Shop, relax, live, work, play. These five words together sum up the philosophy behind an important global trend in residential property development, and one that is gaining significant traction within the South African context.
Known as new urbanism, the idea that people should (and would want to) live in areas within close walking distance of the places where they shop, relax, work and play is coming at a critical juncture for South African cities.
Urban centres around the country are notoriously congested. More people than ever before are living in metropolitan cities such as Johannesburg and Cape Town, putting transport, water and sanitation, and communications networks under strain.
At the same time, the sprawl of the past twenty or so years that has seen new developments spring up where nothing existed before is unsustainable. The fact that Johannesburg and Pretoria are connecting to form the country’s first megalopolis might seem exciting, but it is costly to both people, the economy and the environment.
KPMG estimates that Johannesburg residents lose almost a week of every year in rush-hour traffic, over and above the time lost in non-peak commutes. This is a week lost that could have been spent contributing to the country’s GDP, or resting and re-charging to remain productive. It could have been spent taking care of family or building a small business that contributes to employment and ending poverty.
The sad truth of it is that the way most people in the country’s urban centres are living is, through no fault of their own, wasteful and isolating.
New urbanism heralds a return to the age-old village and community lifestyle – albeit within a modern context – by offering mixed-use urban spaces that are convenient and friendly to non-motorized forms of transport such as walking and cycling, and are within close reach of major transport nodes. The emphasis on community is strong, as is safety and security. Close to schools, parks, gyms, swimming pools and other family-friendly opportunities for recreation, mixed-use spaces guided by new urbanism aim to enhance the quality of life of residents and reduce the urban footprint by building up instead of out.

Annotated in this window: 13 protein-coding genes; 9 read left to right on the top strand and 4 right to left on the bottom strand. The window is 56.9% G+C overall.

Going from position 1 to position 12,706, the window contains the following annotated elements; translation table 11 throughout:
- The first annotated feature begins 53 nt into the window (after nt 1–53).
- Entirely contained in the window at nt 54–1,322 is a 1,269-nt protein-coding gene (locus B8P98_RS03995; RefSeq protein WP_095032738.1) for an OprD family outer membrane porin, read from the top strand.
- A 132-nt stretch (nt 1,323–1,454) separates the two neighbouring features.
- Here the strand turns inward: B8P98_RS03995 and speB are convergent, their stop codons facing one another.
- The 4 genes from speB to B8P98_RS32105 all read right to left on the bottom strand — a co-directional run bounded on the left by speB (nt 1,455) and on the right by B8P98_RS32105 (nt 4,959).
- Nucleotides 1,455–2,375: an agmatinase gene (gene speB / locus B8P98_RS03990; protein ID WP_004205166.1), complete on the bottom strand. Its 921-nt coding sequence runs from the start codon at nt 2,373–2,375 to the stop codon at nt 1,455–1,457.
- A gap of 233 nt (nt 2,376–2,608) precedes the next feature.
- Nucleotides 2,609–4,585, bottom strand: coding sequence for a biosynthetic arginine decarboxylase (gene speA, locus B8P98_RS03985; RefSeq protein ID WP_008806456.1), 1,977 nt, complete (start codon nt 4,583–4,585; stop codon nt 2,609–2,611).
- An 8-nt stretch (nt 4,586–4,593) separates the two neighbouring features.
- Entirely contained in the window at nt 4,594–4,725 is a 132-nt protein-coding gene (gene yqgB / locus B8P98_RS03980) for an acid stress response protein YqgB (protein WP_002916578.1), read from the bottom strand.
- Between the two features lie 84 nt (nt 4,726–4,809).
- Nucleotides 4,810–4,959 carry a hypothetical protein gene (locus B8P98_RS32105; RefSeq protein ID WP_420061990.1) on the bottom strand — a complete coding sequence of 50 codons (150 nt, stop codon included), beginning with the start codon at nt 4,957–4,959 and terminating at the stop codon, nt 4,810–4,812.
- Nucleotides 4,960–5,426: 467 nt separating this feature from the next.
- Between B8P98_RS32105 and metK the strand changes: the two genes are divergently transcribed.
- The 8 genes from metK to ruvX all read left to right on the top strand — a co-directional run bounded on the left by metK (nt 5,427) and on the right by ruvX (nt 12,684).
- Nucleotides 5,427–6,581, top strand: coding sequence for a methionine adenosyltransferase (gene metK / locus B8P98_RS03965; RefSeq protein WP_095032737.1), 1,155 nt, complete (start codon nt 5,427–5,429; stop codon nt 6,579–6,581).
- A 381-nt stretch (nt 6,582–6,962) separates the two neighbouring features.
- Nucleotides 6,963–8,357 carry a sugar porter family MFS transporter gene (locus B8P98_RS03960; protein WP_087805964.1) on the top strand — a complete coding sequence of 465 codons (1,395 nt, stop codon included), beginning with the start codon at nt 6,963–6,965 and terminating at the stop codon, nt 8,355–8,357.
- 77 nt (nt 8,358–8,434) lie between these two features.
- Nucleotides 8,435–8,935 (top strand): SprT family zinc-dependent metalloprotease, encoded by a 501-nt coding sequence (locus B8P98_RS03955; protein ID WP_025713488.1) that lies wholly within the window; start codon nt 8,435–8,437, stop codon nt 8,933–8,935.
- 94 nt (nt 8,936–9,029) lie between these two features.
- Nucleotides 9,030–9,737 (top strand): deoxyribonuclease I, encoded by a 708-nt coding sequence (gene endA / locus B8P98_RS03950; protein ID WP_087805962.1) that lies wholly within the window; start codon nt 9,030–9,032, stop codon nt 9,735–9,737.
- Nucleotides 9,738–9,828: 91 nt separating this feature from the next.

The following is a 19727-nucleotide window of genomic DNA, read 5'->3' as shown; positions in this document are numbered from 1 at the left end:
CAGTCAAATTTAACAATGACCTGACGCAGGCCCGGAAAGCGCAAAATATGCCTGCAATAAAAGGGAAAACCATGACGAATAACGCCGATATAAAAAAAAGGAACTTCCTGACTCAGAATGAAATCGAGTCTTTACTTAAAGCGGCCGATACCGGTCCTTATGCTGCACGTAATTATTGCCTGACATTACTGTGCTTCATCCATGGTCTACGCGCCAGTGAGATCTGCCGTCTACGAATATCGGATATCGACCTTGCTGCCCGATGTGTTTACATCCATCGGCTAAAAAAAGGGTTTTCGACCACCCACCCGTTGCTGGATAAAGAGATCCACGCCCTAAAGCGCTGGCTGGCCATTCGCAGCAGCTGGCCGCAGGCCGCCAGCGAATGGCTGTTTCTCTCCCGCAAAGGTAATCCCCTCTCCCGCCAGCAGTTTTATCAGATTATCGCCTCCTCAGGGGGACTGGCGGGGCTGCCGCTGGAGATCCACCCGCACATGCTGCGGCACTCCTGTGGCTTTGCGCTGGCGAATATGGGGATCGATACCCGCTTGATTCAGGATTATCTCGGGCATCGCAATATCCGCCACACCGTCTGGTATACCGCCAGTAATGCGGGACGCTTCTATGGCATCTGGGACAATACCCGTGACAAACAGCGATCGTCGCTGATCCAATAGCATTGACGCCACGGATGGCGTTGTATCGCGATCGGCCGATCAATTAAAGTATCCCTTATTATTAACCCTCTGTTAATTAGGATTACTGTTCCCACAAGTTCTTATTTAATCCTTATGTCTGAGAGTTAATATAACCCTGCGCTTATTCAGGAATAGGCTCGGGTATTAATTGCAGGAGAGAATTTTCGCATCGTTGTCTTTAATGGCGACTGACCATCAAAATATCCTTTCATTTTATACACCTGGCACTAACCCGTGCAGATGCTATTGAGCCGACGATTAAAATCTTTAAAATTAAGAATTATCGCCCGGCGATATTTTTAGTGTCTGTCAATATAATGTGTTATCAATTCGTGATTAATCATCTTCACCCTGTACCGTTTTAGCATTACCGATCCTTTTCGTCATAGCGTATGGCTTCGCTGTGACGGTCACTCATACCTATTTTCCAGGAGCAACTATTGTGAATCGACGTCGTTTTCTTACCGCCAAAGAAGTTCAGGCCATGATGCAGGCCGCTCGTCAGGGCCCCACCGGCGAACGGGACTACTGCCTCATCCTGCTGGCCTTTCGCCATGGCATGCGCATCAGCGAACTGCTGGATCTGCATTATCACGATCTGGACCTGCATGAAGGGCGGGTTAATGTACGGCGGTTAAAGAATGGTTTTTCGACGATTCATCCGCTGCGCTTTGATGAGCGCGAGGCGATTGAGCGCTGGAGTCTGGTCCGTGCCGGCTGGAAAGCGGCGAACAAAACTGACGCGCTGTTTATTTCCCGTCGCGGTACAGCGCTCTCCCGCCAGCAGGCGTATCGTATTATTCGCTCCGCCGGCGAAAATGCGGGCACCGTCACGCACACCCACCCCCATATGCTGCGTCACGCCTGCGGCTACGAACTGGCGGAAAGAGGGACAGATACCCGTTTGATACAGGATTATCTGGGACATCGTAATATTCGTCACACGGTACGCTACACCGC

This, importantly, also implies re-imagining already developed spaces rather developing an empty plot from scratch.
Because mixed-use precincts make for more attractive living spaces, they also make for good property investments, as residential developments such as those within Melrose Arch have revealed. The addition of One on Whitley to Melrose Arch, shows the South African investor’s appetite for this kind of live, work, play development. There is a case to be made for more mixed-use developments like this as part of a sustainable urban development strategy.
The major challenge is finding the space within the confines of the urban fringe to re-develop an existing area. To its credit, the government seems to have recognized the need.
Provinces and metropolitan municipalities around the country have adopted densification as core to their urban development strategy. Johannesburg and Cape Town have gone further by encouraging the development of mixed-use precincts around major transport nodes and along major transport corridors. This suggests a deliberate and encouraging attempt by the state to slow and possibly halt urban sprawl, and create living spaces where residents can be happy, healthy and productive.
An enabling policy environment like this means that there are opportunities for investors to get into the market early, before demand drives up prices. The top end of the market is an obvious bet. But a growing number of residential developments aimed at the middle and lower end of the market seem to also be adopting the mixed-use approach. They, too, hold enormous investment potential that responds to the crisis facing our cities.
By Nicholas Stopforth, Managing Director of Amdec Property Developments.